The baby cannot eat or drink milk and is surviving on intravenous feeding because of a rare intestinal disorder.
Ten-month-old Mohammed Subhan has been lying on a hospital bed in Dubai since his birth. He cannot eat or drink milk and is surviving on intravenous feeding because of a rare intestinal disorder called Microvillus Inclusion Disease (MVID).
Subhan’s medical expenses are going through the roof and his family from Pakistan has already incurred hospital bills to the tune of Dh2.2 million.
Sabir Waseem Khan, the child’s unemployed father, said that every day his child spends at Al Jalila Children’s Specialty Hospital is adding Dh15,000 to the bills.
“My monthly income of Dh5,500 was hardly enough to meet the expenses. Now, that is also gone. But how can I give up on my own’s son’s life?” asks Khan, who was working as a salesman at a documentation company until March when he got laid off.
He said his two other children, Muhammed, 8, and Mustan,6, have also been out of school since he can no longer afford to pay their tuition fees.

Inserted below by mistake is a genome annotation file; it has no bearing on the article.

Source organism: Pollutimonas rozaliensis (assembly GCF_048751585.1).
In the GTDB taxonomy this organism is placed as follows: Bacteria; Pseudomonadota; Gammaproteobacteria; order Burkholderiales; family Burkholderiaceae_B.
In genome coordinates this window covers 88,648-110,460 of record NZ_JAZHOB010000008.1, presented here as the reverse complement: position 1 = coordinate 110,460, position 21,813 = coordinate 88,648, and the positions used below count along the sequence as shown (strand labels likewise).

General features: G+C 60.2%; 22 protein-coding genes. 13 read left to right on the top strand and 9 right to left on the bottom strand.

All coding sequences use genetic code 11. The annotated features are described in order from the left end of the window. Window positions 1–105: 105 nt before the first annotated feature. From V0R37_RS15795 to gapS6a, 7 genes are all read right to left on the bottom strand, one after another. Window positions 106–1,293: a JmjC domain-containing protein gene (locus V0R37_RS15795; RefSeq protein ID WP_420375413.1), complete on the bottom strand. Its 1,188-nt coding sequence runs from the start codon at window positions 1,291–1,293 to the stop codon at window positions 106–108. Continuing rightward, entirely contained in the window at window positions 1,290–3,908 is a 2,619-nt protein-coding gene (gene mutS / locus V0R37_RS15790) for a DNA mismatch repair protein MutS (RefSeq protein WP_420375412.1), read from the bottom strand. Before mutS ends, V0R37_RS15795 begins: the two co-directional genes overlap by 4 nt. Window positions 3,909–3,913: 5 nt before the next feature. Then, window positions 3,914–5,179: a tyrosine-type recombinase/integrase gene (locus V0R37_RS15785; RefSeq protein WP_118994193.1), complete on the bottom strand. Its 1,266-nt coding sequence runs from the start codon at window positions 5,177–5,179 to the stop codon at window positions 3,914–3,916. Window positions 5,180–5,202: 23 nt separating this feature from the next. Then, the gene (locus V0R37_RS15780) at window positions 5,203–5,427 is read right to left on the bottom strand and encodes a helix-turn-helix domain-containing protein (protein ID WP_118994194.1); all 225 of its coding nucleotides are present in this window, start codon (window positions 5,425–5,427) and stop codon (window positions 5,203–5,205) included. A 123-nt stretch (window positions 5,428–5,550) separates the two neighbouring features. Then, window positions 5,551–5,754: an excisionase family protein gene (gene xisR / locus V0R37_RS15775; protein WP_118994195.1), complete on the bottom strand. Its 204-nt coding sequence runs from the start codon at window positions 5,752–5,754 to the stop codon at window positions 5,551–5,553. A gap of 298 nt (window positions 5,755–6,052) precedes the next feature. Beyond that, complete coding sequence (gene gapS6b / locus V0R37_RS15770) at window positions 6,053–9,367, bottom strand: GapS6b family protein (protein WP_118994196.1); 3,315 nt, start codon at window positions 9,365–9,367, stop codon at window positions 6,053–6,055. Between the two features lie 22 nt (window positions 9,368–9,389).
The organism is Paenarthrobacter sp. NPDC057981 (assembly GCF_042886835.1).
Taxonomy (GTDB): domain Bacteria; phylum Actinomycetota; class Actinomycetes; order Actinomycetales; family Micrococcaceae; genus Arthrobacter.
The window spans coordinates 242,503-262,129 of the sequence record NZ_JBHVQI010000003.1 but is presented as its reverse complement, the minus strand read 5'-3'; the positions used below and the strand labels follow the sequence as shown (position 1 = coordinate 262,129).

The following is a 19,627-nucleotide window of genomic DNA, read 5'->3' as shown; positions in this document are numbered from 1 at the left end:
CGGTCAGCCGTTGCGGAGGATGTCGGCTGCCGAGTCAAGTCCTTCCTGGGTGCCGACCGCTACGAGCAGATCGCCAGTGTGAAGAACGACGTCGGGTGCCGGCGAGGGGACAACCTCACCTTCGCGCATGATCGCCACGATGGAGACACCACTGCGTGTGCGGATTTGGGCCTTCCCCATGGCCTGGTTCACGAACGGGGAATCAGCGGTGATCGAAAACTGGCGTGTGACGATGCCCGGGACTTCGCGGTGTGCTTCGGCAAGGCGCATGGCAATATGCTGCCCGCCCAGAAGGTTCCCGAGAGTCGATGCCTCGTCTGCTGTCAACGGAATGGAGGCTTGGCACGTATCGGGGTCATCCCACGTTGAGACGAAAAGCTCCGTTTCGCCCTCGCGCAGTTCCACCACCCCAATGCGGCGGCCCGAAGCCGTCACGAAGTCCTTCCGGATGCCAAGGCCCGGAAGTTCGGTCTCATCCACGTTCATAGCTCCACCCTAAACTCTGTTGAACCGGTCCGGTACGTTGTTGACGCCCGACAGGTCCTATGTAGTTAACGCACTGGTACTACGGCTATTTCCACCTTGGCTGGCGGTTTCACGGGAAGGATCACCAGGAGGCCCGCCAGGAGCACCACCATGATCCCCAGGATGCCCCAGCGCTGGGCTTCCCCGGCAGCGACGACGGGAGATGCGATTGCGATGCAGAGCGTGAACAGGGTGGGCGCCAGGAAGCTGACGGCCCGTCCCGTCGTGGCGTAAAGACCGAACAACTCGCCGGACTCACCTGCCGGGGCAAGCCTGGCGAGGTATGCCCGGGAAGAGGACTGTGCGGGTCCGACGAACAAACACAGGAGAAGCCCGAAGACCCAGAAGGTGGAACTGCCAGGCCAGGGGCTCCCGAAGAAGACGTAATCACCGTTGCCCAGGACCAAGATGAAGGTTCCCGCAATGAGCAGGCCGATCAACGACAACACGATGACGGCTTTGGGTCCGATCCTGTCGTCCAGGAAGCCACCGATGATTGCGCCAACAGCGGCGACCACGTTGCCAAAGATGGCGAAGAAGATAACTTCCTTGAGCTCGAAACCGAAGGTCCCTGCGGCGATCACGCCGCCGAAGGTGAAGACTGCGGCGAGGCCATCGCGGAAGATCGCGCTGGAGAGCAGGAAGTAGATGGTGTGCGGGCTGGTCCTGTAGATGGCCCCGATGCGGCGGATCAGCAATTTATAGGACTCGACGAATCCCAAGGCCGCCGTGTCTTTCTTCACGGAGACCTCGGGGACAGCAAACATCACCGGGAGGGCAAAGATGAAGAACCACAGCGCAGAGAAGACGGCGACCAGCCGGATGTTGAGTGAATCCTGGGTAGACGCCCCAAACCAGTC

“I have not even seen them in the last 10 months as they are staying with my brother in Al Ain and my wife Mehwish is staying at the hospital with Subhan.”
Medical records seen by Khaleej Times show that Subhan was born at Aster Hospital in Mankhool, Dubai, on September 23, 2019. His medical insurance covered the initial treatment cost for about 22 days.
“Doctors advised us to transfer him to Al Jalila Hospital on October 15 and he has been under treatment since then. I received help from Al Jalila Foundation that paid Dh250,000 to cover the cost, but that is far from enough,” said Khan.
He said he is left with no option but to take his son back home to Pakistan and help him survive as long as he can.
“An air ambulance will cost Dh200,000-plus and I cannot afford it. The hospital has offered to fly him in business class accompanied by a doctor and my wife.”
Khan said there is only one private hospital in Pakistan that has the facilities to treat Subhan and that costs a fortune.
“With a terminally-ill child, mounting hospital bills, crippling unemployment, this has been a depressingly bleak Eid Al Adha for my family. But I hope some generous residents will come forward and help us get out of this crisis,” said Khan.
Anjana Sankar is a journalist by profession and a humanist by passion. Her cluttered desk is not indicative of her state of mind.
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